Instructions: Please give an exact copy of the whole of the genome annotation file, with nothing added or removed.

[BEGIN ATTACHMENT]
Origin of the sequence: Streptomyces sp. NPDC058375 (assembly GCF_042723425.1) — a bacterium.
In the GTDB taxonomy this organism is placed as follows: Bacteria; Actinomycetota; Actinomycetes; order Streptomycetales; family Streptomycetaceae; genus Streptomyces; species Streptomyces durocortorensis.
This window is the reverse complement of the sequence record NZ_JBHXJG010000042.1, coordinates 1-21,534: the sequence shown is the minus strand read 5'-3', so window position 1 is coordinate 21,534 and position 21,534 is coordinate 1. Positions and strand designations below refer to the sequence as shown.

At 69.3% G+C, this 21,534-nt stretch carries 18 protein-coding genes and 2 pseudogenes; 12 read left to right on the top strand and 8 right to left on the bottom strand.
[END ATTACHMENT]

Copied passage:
Origin of the sequence: Streptomyces sp. NPDC058375 (assembly GCF_042723425.1) — a bacterium.
In the GTDB taxonomy this organism is placed as follows: Bacteria; Actinomycetota; Actinomycetes; order Streptomycetales; family Streptomycetaceae; genus Streptomyces; species Streptomyces durocortorensis.
This window is the reverse complement of the sequence record NZ_JBHXJG010000042.1, coordinates 1-21,534: the sequence shown is the minus strand read 5'-3', so window position 1 is coordinate 21,534 and position 21,534 is coordinate 1. Positions and strand designations below refer to the sequence as shown.

At 69.3% G+C, this 21,534-nt stretch carries 18 protein-coding genes and 2 pseudogenes; 12 read left to right on the top strand and 8 right to left on the bottom strand.